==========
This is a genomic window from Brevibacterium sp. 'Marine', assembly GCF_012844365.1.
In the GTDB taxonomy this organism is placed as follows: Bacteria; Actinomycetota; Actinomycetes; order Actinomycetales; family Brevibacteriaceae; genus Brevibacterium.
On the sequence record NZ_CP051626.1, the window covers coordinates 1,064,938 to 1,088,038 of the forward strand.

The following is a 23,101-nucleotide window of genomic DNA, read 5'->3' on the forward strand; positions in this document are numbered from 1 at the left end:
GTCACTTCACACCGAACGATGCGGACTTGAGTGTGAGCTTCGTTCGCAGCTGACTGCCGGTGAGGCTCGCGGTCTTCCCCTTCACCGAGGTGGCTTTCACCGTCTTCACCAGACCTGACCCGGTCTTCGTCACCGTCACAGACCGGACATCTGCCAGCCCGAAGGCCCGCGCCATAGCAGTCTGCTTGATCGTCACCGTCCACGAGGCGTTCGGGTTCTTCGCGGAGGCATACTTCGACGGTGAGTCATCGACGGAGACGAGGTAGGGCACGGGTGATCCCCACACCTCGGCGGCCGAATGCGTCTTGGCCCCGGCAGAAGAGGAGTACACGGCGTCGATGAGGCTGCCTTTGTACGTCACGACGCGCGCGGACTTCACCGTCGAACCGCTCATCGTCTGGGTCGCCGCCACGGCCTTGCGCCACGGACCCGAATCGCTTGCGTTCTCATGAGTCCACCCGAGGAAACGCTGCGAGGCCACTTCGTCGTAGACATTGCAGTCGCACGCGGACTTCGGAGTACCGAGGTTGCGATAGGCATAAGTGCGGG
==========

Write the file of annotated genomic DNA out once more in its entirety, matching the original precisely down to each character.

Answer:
This is a genomic window from Brevibacterium sp. 'Marine', assembly GCF_012844365.1.
In the GTDB taxonomy this organism is placed as follows: Bacteria; Actinomycetota; Actinomycetes; order Actinomycetales; family Brevibacteriaceae; genus Brevibacterium.
On the sequence record NZ_CP051626.1, the window covers coordinates 1,064,938 to 1,088,038 of the forward strand.

The following is a 23,101-nucleotide window of genomic DNA, read 5'->3' on the forward strand; positions in this document are numbered from 1 at the left end:
GTCACTTCACACCGAACGATGCGGACTTGAGTGTGAGCTTCGTTCGCAGCTGACTGCCGGTGAGGCTCGCGGTCTTCCCCTTCACCGAGGTGGCTTTCACCGTCTTCACCAGACCTGACCCGGTCTTCGTCACCGTCACAGACCGGACATCTGCCAGCCCGAAGGCCCGCGCCATAGCAGTCTGCTTGATCGTCACCGTCCACGAGGCGTTCGGGTTCTTCGCGGAGGCATACTTCGACGGTGAGTCATCGACGGAGACGAGGTAGGGCACGGGTGATCCCCACACCTCGGCGGCCGAATGCGTCTTGGCCCCGGCAGAAGAGGAGTACACGGCGTCGATGAGGCTGCCTTTGTACGTCACGACGCGCGCGGACTTCACCGTCGAACCGCTCATCGTCTGGGTCGCCGCCACGGCCTTGCGCCACGGACCCGAATCGCTTGCGTTCTCATGAGTCCACCCGAGGAAACGCTGCGAGGCCACTTCGTCGTAGACATTGCAGTCGCACGCGGACTTCGGAGTACCGAGGTTGCGATAGGCATAAGTGCGGG